|The NTP FAQ and HOWTO: Understanding and using the Network Time Protocol (A first try on a non-technical Mini-HOWTO and FAQ on NTP)|
This section tries to introduce and explain the most basic features of NTP, the Network Time Protocol. The discussion here will be limited to the more theroretical aspects of NTP, while the next section (Section 5) will go further towards real life.
NTP stands for Network Time Protocol, and it is an Internet protocol used to synchronize the clocks of computers to some time reference. NTP is an Internet standard protocol originally developed by Professor David L. Mills at the University of Delaware.
SNTP (Simple Network Time Protocol) is basically also NTP, but lacks some internal algorithms that are not needed for all types of servers. See Q: 9.4. for more and detailed information.
As a full implementation of the NTP protocol seemed too complicated for many systems, a simplified version of the protocol, namely SNTP had been defined.
Time usually just advances. If you have communicating programs running on different computers, time still should even advance if you switch from one computer to another. Obviously if one system is ahead of the others, the others are behind that particular one. From the perspective of an external observer, switching between these systems would cause time to jump forward and back, a non-desirable effect.
As a consequence, isolated networks may run their own wrong time, but as soon as you connect to the Internet, effects will be visible. Just imagine some EMail message arrived five minutes before it was sent, and there even was a reply two minutes before the message was sent.
Even on a single computer some applications have trouble when the time jumps backwards. For example, database systems using transactions and crash recovery like to know the time of the last good state.
Therefore, air traffic control was one of the first applications for NTP.
There exist several protocols to synchronize computer clocks, each having distinguished features. Here is a list of NTP's features:
NTP needs some reference clock that defines the true time to operate. All clocks are set towards that true time. (It will not just make all systems agree on some time, but will make them agree upon the true time as defined by some standard.)
NTP uses UTC as reference time (See also What is UTC?).
NTP is a fault-tolerant protocol that will automatically select the best of several available time sources to synchronize to. Multiple candidates can be combined to minimize the accumulated error. Temporarily or permanently insane time sources will be detected and avoided.
NTP is highly scalable: A synchronization network may consist of several reference clocks. Each node of such a network can exchange time information either bidirectional or unidirectional. Propagating time from one node to another forms a hierarchical graph with reference clocks at the top.
Having available several time sources, NTP can select the best candidates to build its estimate of the current time. The protocol is highly accurate, using a resolution of less than a nanosecond (about 2^-32 seconds). (The popular protocol used by rdate and defined in [RFC 868] only uses a resolution of one second).
Even when a network connection is temporarily unavailable, NTP can use measurements from the past to estimate current time and error.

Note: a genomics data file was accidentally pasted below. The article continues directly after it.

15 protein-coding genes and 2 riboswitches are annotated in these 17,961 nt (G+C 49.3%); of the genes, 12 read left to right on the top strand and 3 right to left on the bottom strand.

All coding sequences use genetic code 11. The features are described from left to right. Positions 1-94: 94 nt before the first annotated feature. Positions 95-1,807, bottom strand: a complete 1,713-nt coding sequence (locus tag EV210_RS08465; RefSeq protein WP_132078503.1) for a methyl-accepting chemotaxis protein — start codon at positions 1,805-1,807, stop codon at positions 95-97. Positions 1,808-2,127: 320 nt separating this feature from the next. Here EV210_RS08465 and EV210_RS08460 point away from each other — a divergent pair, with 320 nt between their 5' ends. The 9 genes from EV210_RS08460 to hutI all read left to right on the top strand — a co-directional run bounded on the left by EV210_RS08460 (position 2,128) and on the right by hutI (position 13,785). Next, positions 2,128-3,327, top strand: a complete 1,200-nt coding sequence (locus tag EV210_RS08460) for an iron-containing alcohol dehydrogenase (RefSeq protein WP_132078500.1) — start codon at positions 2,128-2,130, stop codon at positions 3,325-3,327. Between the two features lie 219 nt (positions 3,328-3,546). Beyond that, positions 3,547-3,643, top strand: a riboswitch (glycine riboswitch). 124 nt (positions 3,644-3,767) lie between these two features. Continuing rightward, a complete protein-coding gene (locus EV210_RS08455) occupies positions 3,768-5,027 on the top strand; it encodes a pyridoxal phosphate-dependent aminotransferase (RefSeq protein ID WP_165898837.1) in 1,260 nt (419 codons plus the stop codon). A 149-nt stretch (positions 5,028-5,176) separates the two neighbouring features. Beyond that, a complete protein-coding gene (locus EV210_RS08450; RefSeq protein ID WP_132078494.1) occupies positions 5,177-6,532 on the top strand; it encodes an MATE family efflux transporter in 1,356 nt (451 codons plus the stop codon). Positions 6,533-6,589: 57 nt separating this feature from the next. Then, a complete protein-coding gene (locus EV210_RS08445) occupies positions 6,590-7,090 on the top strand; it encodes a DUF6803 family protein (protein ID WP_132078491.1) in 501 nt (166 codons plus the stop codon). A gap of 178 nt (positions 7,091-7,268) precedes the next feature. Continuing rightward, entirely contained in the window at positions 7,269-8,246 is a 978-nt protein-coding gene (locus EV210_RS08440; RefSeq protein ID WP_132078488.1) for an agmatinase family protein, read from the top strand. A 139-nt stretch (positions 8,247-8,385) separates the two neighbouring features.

For formal reasons NTP will also maintain estimates for the accuracy of the local time.
The implementation described in Which Implementations are available for UNIX? works for most popular UNIX operating systems. Among those are: AIX, FreeBSD, HP-UX, Irix, Linux, NetBSD, SCO UNIX, OpenBSD, OSF/1, Solaris, System V.4.
According to a message in news://comp.protocols.time.ntp there's also a supported implementation for VMS: "UCX (the VMS TCP stack) has a full implementation of NTP built-in. As of v5 it's pretty much vanilla NTP, prior to that the command syntax and control file formats were proprietary. Check the manuals." See Q: 184.108.40.206. for more details.
In addition there are efforts to make it run on Windows/NT (see Q: 220.127.116.11.3.). Currently there are problems with time resolution, reference clock drivers, authentication and name resolution.
For more detailed information see Section 4.3.
According to A Survey of the NTP Network there were at least 175,000 hosts running NTP in the Internet. Among these there were over 300 valid stratum-1 servers. In addition there were over 20,000 servers at stratum 2, and over 80,000 servers at stratum 3.
Unfortunately the answer to this question is not quite easy: Currently there are version three and version four implementations of NTP available. The latest software release being worked on is NTPv4, but the official Internet standard is still NTPv3. In addition, some vendors of operating systems customize and deliver their own versions. If you rely on support, you should also consider that.
If you are worried with compatibility issues, older version clients can generally talk to newer version servers automagically (as newer servers know how to answer the queries, hopefully), but the other direction requires manual interference (See html/confopt.htm about the version keyword).
NTPv4 introduces some new features that you may find desirable (See Q: 4.1.9.). For example, if you use dial-up connections, version four can increase its polling interval above one day if the clock is stable enough. In addition the new algorithms can deal with high delay variations a bit better than the LAN-oriented version three. On the other hand, NTPv4 uses floating point operations where NTPv3 used integer arithmetic. This should not be a problem for current hardware, but might be an issue for older systems without a floating point unit.
There is also a security issue with all versions probably older than 4.0.99k23 that may allow denial of service or even unauthorized system access. Still vendors supplying older versions may have fixed their particular version.
See also Section 6.4
Obviously the difference is an x, and its meaning some years ago was (according to Professor David L. Mills):